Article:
An Introduction to Theological Anthropology

Humans, Both Creaturely and Divine

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Joshua R. Farris
  • Ada, MI: 
    Baker Academic
    , April
     368 pages.
     For other formats: Link to Publisher's Website.


Theological anthropology is a topic of perennial interest among evangelical theologians and other scholars of religion. Although numerous introductions are available, the vast majority presuppose a nonbiblical worldview and require a familiarity with philosophy and theology. This volume fills a gap in the literature by offering a thorough introduction to the topic written from an evangelical perspective. It introduces foundational sources of knowledge on human persons from the scriptural narrative and church history while drawing from contemporary evangelical models.

Motived by ancient and Reformed reflections on human nature, Joshua Farris walks the reader through some of the most important issues in traditional approaches to anthropology, such as sexuality, posthumanism, and the image of God. He addresses fundamental questions like, What does it mean to be human? Who am I? and Why do I exist? He also considers the creaturely and divine nature of humans, the body-soul relationship, and the beatific vision. Farris concludes that humans are souls and bodies and are designed to experience the presence of God. They are appropriately understood in their creaturely context as divine image bearers, yet their goal is union with God.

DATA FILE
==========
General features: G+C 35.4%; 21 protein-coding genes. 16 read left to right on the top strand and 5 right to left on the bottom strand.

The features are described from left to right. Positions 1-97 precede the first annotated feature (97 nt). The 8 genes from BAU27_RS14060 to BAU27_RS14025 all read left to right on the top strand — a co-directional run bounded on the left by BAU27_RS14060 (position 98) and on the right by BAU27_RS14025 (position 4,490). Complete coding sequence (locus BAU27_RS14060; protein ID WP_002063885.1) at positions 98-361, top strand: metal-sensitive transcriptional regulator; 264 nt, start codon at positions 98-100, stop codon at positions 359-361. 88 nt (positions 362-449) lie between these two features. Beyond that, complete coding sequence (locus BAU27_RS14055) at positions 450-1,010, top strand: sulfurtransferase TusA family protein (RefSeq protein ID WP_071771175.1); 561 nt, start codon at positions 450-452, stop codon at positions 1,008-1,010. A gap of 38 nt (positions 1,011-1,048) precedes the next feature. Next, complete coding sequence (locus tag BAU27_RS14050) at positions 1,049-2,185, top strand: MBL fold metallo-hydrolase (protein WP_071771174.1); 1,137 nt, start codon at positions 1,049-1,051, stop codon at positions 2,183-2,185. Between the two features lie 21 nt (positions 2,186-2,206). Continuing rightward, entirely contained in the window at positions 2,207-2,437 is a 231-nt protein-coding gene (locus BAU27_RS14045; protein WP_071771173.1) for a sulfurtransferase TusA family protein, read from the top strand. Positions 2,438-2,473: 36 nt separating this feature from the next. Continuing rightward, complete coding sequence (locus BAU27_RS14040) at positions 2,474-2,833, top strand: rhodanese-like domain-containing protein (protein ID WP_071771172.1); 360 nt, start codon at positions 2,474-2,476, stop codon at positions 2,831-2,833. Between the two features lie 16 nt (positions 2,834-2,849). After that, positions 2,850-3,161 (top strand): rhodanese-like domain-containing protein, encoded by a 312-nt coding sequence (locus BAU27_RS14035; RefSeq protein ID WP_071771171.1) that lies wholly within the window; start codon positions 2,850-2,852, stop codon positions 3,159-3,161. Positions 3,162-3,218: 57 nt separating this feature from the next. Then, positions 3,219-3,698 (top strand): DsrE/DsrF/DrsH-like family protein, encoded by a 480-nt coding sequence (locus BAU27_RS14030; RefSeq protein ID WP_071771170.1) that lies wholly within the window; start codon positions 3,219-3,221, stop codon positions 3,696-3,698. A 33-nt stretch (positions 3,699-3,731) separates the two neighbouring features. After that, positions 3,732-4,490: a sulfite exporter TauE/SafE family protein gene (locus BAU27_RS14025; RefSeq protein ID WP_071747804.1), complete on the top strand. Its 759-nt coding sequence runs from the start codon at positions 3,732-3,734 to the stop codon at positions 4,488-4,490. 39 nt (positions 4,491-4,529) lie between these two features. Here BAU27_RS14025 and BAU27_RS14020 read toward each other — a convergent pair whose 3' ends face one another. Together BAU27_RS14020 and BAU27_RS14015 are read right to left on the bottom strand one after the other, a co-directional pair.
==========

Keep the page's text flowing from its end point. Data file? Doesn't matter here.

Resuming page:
About the Author(s)/Editor(s)/Translator(s): 

Joshua R. Farris (PhD, University of Bristol) is Chester and Margaret Paluch Lecturer for 2019–2020 at the University of Saint Mary of the Lake. He was assistant professor of theology at Houston Baptist University.



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